A review of a movie about a bizarre courtroom-TV dispute over ownership of a severed limb. Rating: 3 stars out of 4.

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Something’s afoot in the irresistible documentary “Finders Keepers,” and that something is a foot. A foot and ankle, to be clear, that once was attached to former North Carolina resident John Wood. Here’s the story, in a nutshell: Wood, who lost the lower part of his leg in a plane crash in 2004, kept the limb and placed it, for reasons known only to him, in his smoker grill at a storage facility in Maiden, N.C. When he fell behind on rent, the contents of his unit were liquidated and bought by a self-proclaimed entrepreneur named Shannon Whisnant, who overcame initial revulsion and reinvented himself as “The Foot Man,” exhibiting the soon-famous limb to neighbors at $3 a peek. Wood, however, wanted his foot back, as one might, and … well, somehow you just knew that this would all end up on courtroom TV, didn’t you?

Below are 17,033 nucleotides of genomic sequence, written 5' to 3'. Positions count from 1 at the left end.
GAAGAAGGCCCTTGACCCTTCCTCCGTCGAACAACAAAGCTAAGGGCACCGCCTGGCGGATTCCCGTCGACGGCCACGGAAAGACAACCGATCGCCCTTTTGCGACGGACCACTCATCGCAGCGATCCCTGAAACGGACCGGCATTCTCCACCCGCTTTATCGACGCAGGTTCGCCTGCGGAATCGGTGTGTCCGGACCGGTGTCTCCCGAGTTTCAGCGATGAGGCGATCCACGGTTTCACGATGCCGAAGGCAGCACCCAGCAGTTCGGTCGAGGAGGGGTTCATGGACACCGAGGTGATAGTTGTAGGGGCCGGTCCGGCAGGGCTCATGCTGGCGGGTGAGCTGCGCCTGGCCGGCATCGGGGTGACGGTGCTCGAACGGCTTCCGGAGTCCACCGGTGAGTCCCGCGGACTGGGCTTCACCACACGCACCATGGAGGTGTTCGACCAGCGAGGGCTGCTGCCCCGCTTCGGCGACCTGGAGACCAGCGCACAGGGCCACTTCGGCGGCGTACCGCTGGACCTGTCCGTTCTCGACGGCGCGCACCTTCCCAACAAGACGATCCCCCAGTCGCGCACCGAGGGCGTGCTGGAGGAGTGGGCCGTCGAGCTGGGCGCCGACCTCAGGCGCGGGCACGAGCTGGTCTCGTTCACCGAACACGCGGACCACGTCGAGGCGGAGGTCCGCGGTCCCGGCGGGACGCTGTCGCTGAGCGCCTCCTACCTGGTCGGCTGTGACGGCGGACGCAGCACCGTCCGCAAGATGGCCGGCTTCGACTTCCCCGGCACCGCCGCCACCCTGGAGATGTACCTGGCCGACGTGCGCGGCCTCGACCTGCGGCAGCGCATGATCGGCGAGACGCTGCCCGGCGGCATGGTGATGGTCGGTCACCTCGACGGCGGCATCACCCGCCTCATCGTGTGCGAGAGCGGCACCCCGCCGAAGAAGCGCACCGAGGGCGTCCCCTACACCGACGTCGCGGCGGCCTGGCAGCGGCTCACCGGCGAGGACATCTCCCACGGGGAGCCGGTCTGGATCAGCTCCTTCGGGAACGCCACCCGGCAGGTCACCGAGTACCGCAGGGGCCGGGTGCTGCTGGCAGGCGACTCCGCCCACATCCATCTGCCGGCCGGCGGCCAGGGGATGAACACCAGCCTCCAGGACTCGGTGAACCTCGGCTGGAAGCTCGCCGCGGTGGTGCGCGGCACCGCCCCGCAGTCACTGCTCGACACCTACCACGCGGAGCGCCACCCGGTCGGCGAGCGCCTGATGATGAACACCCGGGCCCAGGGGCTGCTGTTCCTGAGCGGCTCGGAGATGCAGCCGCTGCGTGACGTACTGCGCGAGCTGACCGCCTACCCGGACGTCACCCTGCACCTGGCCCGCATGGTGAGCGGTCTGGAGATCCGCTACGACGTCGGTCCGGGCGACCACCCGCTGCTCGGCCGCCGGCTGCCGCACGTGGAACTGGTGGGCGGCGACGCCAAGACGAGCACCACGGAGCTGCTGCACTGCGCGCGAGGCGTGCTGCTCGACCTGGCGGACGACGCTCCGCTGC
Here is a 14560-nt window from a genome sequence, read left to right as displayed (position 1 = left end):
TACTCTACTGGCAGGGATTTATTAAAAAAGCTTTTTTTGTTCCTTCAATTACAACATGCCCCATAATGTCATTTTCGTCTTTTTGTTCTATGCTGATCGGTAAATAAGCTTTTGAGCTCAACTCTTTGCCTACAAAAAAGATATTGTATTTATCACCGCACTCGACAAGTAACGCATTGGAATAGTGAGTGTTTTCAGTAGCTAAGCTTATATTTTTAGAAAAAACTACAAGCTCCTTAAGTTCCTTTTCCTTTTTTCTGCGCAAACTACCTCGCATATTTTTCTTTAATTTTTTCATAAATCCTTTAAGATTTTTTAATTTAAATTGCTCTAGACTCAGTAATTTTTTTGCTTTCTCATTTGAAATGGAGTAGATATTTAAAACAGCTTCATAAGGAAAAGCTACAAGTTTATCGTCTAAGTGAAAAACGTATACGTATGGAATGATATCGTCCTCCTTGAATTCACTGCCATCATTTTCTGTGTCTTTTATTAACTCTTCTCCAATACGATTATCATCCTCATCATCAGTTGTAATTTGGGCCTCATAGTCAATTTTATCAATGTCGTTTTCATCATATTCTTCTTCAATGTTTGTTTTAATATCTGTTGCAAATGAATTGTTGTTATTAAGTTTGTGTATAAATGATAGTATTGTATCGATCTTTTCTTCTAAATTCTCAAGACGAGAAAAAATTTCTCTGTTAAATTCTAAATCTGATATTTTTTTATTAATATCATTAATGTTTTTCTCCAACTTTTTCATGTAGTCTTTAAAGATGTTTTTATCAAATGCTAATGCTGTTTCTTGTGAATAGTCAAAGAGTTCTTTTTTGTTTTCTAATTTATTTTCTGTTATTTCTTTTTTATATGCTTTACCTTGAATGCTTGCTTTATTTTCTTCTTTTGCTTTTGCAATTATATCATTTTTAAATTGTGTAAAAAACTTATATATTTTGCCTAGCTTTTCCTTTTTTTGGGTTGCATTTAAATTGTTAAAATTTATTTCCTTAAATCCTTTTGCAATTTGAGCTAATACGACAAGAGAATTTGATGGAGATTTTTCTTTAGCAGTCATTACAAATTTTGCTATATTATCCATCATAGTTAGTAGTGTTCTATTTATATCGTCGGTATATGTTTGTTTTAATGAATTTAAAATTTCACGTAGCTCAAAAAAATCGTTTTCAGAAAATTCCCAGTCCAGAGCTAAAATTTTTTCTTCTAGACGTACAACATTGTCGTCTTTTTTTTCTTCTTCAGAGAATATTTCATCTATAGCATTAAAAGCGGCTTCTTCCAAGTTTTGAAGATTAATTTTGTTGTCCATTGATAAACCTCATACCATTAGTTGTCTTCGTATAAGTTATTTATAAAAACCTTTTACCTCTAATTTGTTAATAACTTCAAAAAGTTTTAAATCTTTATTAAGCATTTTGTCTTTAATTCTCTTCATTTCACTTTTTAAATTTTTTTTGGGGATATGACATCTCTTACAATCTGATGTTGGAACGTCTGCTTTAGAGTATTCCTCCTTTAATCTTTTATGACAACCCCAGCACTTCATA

It’s a you-can’t-make-it-up story, full of, um, specific detail (“My hand was dripping wet with cholesterol,” notes Whisnant, who clearly enjoys his time before the camera) and unexpected wisdom. The TV judge, in a cameo, makes the most of the perhaps never-before-stated sentence, “You’re just trying to get famous off this man’s leg.” But filmmakers Bryan Carberry and Clay Tweel, over the film’s quick 84 minutes, find some humanity and pathos in the story, which eventually takes an unexpectedly heartwarming turn. Suffice to say that the foot, which makes a few coy appearances late in the film, is now at rest, and that, as Whisnant says, “Sometimes, it’s better to liquidate.”